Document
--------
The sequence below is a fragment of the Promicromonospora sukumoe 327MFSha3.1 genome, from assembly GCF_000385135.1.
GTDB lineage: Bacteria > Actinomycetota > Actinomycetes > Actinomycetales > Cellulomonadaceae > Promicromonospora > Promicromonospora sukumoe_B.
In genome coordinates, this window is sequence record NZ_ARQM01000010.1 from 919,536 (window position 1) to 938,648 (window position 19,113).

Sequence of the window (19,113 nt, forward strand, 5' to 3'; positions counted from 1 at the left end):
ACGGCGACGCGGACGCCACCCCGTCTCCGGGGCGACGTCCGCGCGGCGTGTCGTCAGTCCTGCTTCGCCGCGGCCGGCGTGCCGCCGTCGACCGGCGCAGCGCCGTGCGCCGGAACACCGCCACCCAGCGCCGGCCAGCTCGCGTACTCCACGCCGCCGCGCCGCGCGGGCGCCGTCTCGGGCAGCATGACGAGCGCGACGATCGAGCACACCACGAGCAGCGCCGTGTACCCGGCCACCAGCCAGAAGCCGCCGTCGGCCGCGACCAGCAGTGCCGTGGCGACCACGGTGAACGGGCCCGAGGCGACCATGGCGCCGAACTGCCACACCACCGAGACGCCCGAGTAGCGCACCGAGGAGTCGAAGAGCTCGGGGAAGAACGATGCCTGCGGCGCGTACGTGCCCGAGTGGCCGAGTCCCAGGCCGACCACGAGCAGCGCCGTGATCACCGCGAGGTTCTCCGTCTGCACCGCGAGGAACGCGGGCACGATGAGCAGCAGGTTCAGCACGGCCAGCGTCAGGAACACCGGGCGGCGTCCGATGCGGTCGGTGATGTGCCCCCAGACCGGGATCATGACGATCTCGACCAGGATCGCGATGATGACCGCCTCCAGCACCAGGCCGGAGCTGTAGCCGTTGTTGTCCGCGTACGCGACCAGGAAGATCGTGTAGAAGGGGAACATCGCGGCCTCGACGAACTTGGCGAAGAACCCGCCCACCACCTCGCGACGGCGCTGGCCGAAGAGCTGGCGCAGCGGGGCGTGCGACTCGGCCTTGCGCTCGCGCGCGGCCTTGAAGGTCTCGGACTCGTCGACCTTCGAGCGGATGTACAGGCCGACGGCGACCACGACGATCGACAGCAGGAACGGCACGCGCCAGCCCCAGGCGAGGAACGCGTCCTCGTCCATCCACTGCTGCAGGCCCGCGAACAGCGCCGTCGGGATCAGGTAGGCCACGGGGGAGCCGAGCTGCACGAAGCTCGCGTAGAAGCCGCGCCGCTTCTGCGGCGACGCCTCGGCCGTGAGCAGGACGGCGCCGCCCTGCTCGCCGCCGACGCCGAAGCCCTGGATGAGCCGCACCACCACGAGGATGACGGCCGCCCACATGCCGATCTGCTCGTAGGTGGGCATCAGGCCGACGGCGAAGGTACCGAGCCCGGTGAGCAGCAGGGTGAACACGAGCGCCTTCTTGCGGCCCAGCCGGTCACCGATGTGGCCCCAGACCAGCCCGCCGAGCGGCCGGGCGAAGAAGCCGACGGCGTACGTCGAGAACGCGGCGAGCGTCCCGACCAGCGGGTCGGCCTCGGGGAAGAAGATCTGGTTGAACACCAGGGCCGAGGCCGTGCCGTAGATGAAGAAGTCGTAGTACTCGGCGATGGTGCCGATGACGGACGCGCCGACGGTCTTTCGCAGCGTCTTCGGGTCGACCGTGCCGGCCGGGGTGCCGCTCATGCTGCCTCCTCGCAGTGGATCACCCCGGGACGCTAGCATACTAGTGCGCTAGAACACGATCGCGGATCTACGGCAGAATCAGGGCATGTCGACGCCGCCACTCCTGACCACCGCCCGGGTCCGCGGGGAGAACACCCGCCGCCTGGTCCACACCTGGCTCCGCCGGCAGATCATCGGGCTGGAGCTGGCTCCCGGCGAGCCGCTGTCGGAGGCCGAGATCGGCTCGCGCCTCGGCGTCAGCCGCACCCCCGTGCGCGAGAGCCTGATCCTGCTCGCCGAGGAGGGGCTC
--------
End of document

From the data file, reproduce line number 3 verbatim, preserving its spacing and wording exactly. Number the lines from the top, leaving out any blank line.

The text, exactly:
In genome coordinates, this window is sequence record NZ_ARQM01000010.1 from 919,536 (window position 1) to 938,648 (window position 19,113).